How Long Does Neem Oil Last? Does Neem Oil Go Bad?

Neem oil comes from the seeds and fruits of the neem plant.

From taking care of your plants to your own health, neem oil is a hero ingredient found in various products, including medicines, pesticides, and essential oils.

Not only that, but neem oil has a long traditional history of various medicinal as well as skincare uses.

With so many benefits under its bag, neem oil is a staple in several households worldwide.

However, there is one common question around this star ingredient: how long does neem oil last? Or, if neem oil can actually go bad?

Surely neem oil is not immune to expiry. Using expired neem oil on your skin can lead to adverse skin conditions. Hence, it is important that you know the right way of storing your neem oil so as to extend its lifespan.

To know more about the shelf life and storage of neem oil, please continue reading.

How Long Does Neem Oil Last? Does Neem Oil Go Bad?

Neem oil does go bad. They usually come with a “best before,” date.

As the rule of thumb goes, make sure to check the expiry date before buying your neem oil. Once you bring it home, you can store it in your pantry, away from direct sunlight.

Generally, unopened neem oil has a minimum shelf life of around one year at room temperature. However, you can extend its shelf life.

An even better way to store your neem oil is to refrigerate it. Refrigerating your neem oil will generally extend its shelf life by up to 2-3 years.

If you want your neem oil to last you for years, make sure to buy only pure and cold-pressed neem oils.

Good quality neem oil usually comes in dark glass bottles. They should last you for anywhere between 18 months to 2 years, provided that you store them in a cool place, away from direct sunlight.

When it comes to pure neem oil, it can retain its potency in temperatures at around 40°F. Also, note that neem oil tends to harden at colder temperatures (usually below 77°F). But don’t worry! Solidified neem oil is still safe for use.

In fact, solidified neem oil extends its shelf life and makes it less likely to turn bad. Hence, if you had to buy neem oil in bulk at the sale, you can easily let it harden in the fridge and store it for up to 3 years.

As for homemade neem oil, the storage instructions and shelf life remain the same.

Additionally, when it comes to a mixed solution of neem, make sure to use the solution within 8-10 hours. After this, neem oil will start breaking down and lose its effectiveness.

How to Tell if Neem Oil is Bad?

Neem oil can turn rancid if you don’t store it properly. The fatty molecules in neem oil tend to break down after a certain period, which eventually makes the neem oil rancid.

Even more, this process is boosted by constant exposure to heat, air, and light. This is why it is recommended to keep your neem oil airtight in a cool place.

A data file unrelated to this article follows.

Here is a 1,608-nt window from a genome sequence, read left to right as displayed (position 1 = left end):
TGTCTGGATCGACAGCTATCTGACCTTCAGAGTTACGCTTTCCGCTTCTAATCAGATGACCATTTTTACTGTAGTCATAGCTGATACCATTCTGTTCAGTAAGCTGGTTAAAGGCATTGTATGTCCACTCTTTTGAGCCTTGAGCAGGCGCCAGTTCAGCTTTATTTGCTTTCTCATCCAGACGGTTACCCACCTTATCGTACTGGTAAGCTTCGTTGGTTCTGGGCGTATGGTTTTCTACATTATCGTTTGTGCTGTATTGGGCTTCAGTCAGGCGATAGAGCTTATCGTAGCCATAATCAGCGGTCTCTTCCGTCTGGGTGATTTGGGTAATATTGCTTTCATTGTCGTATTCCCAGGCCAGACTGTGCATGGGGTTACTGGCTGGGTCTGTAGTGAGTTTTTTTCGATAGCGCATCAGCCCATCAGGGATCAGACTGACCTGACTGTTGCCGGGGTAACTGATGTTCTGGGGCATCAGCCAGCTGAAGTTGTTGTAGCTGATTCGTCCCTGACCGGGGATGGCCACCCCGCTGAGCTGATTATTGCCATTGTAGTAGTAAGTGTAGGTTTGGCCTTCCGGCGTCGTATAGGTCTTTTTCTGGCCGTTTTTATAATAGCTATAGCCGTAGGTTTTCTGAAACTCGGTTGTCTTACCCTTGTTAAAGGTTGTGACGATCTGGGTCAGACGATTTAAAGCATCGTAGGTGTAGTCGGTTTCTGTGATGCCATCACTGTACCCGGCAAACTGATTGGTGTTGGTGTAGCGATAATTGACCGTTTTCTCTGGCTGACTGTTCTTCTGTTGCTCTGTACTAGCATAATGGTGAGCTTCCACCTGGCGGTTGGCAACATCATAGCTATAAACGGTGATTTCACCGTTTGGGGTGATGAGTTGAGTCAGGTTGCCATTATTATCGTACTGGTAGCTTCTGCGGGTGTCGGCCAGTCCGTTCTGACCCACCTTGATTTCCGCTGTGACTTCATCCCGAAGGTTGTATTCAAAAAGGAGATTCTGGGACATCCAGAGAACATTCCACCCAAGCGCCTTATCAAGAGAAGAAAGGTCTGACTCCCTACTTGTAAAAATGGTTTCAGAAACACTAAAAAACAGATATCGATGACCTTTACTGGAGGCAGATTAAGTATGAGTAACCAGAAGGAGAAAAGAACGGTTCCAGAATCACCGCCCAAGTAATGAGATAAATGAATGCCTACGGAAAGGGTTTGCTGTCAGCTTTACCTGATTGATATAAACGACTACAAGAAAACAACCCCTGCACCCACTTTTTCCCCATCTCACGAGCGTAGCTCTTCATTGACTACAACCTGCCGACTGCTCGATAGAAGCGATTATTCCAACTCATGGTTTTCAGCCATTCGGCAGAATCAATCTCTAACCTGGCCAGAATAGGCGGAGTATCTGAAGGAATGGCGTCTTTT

Rancid neem oil loses most of its healthy properties, making it unfit for use. If you use rancid neem oil on your skin, you may develop some skin allergies like swelling, hives, or redness.

Additionally, mixing rancid neem oil in your pesticides may negatively affect your plants and may even kill them.

Hence, if your bottle of neem oil has been sitting in your pantry for the longest time, you must check for signs of spoilage in your neem oil.

Now comes the interesting part. Here are some tips that you can use to check if your neem oil has gone bad:

  • Firstly, you can use your sight to check for signs of spoilage. Neem oil comes in different colors ranging from golden yellow to dark brown and sometimes even red. Hence, the best thing you can do is check for any discoloration or cloudiness. If you find any, it means your neem oil has likely gone bad.
  • You can also compare your neem oil’s present color to how it was when you first bought it.
  • The next thing you can do to check the quality of your neem oil is by taking a whiff. Generally, neem oil has a strong aroma, similar to peanuts and garlic. But some other varieties of neem oil may even smell bitter, earthy, or nutty. Other than these aromas, if your neem oil smells off and unusual, then it’s time to toss it in the trash.

Conclusion

Other than working as a pesticide and fungicide on plants, neem oil has a wide range of benefits on your skin as well. Neem oil can treat wrinkles, dry skin problems, acne, wounds and stimulate collagen production.

You can find this star ingredient in various products like toothpaste, hair oil, supplements, lotions, cosmetics, etc.

You can also find it in its pure and potent form in bottles at the supermarket. Or, you can even make neem oil at the comfort of your own home.

Regardless, make sure to store it in a cool place at all times, in an airtight jar. Unfamiliar color and odd aroma is the key to identifying rancid neem oil.

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